Self suffucent energy model will help societies and people to grow their own energy from nature SUN, Agri based waste, Dairy farms , and other Re-cycle solutions which can help eco system for green world through  4R’s. – reduce, recycle, reuse and recover or rot the wasted resource to generate energy, Energy can be captured form mother nature sun, wind and water.

these resources can captured locally with available local resources . people can collaborate as  partners , cooperative corporate partners to  have their own power .  Sharing our individual resources will help eco system.   

Sustainability ver 1.0

Greemanom Energy

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THE FATHER OF  LED AND  LED  HISTORY

1962: Nick Holonyak, Jr. demonstrates the world’s first visible light-emitting diode (LED) to General Electric suits, changing the world of lighting forever. Holonyak later said that the LED would replace incandescent lights. It’s just taking a little bit longer than expected.

Scientists at the GE Advanced Semiconductor Laboratory were researching a way to create energy-efficient visible light from LEDs. The incandescent lights that we still use today rely on igniting a filament housed in a vacuum to create light. The process is inefficient and only uses 10 percent of available energy to produce light. The rest is lost as heat.

In the early 1960s, the only light emitted from LEDs was infrared. The race to produce a visible LED had GE researchers scrambling to be first.

Holonyak suggested using a mixture of gallium arsenide and gallium phosphide (GaAs phosphide). His fellow scientists said the mixture would not work. In fact, they were pretty vocal in their disagreement with Holonyak’s hypothesis.

“You so and so, if you would have been a chemist, you would have known that wouldn’t work and all that,” Holonyak told the producers of A Brilliant Idea: Nick Holonyak, Jr. and the LED, a video about his colleagues’ lack of faith in his idea.

Undeterred, Holonyak forged head and created a GaAs phosphide crystal. Fifty years ago today, he presented the first visible LED to GE executives. His mixture created a red glow that’s still seen today. But Holonyak believed that the dim glow of his invention was just the beginning.

In the February 1963 issue of Reader’s Digest, Holonyak predicted that the LED would eventually replace incandescent bulbs. Bold words from a man who worked for GE, a company founded by Thomas Edison.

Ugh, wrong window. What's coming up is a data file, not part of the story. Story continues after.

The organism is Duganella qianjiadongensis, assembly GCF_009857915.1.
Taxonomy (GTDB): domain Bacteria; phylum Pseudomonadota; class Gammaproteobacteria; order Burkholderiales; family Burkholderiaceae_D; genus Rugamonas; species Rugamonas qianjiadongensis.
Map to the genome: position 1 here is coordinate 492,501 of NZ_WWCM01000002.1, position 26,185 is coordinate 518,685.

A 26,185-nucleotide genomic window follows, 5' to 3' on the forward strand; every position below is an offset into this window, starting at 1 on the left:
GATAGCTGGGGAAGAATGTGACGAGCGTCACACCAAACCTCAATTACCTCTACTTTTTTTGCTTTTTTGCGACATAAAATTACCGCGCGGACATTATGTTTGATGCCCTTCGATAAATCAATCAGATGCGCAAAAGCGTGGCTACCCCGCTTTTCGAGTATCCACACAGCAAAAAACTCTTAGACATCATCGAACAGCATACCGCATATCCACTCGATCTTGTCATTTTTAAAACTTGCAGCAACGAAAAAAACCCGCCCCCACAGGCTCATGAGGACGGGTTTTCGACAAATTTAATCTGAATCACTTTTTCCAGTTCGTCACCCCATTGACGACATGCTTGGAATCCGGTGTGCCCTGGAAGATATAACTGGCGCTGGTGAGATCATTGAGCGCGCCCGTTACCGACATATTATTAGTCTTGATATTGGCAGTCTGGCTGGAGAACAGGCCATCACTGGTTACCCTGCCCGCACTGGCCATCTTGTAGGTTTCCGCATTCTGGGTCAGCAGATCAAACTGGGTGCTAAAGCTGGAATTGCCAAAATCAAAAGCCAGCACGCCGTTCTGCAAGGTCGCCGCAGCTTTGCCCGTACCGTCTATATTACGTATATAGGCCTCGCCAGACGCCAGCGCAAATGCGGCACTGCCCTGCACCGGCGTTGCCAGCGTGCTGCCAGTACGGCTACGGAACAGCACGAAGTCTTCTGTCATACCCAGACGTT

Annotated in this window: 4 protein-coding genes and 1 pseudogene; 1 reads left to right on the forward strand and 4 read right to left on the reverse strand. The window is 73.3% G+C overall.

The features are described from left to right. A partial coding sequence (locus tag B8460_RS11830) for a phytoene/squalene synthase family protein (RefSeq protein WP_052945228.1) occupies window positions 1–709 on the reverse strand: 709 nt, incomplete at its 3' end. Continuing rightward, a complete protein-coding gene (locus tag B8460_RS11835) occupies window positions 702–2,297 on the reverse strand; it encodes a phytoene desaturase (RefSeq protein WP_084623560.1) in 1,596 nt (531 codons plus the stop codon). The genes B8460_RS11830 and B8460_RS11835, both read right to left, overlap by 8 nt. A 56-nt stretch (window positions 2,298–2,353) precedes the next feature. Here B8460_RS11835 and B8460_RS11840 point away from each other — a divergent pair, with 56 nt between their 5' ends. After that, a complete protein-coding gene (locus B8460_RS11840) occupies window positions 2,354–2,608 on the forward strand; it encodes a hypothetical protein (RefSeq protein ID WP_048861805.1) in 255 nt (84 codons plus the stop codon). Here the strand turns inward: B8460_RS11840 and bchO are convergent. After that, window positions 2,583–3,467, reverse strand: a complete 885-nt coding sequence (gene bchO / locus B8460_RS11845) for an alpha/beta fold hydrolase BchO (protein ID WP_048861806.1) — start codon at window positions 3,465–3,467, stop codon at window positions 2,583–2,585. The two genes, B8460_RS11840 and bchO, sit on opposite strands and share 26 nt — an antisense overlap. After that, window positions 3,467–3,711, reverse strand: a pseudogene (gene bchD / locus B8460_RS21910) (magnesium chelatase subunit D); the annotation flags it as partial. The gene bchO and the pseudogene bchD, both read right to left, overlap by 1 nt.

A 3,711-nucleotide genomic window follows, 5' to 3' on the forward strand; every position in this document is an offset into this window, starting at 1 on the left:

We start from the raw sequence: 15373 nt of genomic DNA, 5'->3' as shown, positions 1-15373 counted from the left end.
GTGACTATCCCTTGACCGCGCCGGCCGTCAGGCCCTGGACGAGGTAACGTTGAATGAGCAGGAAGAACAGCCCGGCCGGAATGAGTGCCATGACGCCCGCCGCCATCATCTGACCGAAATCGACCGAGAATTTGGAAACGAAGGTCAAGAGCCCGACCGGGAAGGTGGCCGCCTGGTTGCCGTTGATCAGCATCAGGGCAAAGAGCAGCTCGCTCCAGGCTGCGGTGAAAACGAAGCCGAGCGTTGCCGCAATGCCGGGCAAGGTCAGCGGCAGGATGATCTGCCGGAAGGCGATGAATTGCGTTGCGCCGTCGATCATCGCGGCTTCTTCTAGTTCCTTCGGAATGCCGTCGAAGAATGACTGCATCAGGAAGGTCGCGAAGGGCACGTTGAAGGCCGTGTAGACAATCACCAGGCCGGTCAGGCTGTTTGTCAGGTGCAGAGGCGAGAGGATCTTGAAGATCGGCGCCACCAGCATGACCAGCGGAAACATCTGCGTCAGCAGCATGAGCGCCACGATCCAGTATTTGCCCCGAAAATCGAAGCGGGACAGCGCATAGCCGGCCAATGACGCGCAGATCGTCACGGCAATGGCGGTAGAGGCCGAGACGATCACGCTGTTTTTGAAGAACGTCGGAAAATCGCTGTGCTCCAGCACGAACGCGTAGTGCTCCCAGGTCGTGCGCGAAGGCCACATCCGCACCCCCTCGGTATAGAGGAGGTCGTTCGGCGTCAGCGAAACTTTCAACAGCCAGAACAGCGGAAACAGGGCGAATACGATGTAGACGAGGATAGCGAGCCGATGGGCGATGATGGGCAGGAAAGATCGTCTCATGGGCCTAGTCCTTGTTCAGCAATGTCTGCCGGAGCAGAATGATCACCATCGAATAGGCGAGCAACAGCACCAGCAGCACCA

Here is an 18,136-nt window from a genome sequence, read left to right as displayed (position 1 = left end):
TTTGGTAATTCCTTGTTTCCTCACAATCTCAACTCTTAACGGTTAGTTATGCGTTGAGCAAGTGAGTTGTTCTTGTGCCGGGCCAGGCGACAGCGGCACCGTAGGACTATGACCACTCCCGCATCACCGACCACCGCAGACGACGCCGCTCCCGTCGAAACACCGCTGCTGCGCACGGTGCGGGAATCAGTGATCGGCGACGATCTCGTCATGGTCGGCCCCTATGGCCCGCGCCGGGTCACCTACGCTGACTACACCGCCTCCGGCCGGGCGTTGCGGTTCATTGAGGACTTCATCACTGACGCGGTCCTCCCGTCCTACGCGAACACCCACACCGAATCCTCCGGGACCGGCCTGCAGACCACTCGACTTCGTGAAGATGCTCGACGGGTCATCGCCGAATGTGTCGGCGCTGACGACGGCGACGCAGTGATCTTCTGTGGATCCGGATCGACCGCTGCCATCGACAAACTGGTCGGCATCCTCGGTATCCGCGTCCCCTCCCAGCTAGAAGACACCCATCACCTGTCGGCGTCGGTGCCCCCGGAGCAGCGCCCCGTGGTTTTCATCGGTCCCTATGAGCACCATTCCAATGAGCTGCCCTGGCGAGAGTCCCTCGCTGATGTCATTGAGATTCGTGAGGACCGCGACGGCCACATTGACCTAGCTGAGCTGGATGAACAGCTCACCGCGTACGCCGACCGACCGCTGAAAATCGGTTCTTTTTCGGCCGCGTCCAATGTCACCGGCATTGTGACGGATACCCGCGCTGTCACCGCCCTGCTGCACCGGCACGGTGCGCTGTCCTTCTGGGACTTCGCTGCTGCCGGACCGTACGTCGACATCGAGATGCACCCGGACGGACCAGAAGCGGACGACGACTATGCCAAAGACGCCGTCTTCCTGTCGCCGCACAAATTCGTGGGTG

In the fall of that year, Holonyak returned to his alma mater, the University of Illinois. While at the university, Holonyak set up a laboratory with a small group of electrical engineering and physics students. The professor set the bar high for his students, remarking that they needed to beat the better-funded and larger teams at places like Bell Labs.

The desire to succeed against the larger labs paid off, with the group being on the forefront of LED and laser technology. Former student Dr. M. George Craford created the first yellow LED in 1972. He also increased the brightness of the red and yellow-red LED ten-fold. In 1977, Holonyak’s team also demonstrated the first quantum well laser. You can find this low-power, concentrated laser in CD and DVD players.

Now LEDs are in myriad devices, from the latest flashlights to the HDTV in your living room. And while the incandescent light bulb still burns brightly in many homes, its days are numbered. Government regulation and the falling cost of LEDs, which continue to glow brighter every year, are nipping at Edison’s baby.

Holonyak was right. It just took a few decades for everyone else to catch up.

Video: GE Reports interview with Holonyak in September about his discovery.

Reference and shared from = Wired.

Visit this site to know history of  LED – © 2011 University of Illinois Board of Trustees

Documentary : Nick Holonyak, Jr. is called the godfather of light-emitting diodes, or LEDs. We interact with Holonyak’s inventions every day. The technology in visible LEDs, household dimmer switches, lasers that run CD and DVD players and fiber-optic communication networks can all be traced back to his laboratory at the University of Illinois. Holonyak is the son of immigrants and was raised in southern Illinois. He left back-breaking work on the Illinois Central Railroad to become the first in his family to attend school. Holonyak, who is now in his 80s, is still inventing and performing research in his lab at the College of Engineering. He is currently working on a “transistor laser,” which is the first device that simultaneously outputs electrical current and light. This program also includes information about the Engineering Open House, Concrete Canoe Racing at Illinois, and why students choose Engineering at Illinois.

LED, Nick Holonyak, Jr., lasers, dimmer switch, transistor laser, College of Engineering, concrete canoe, Engineering Open House

 Father of LED

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From GE

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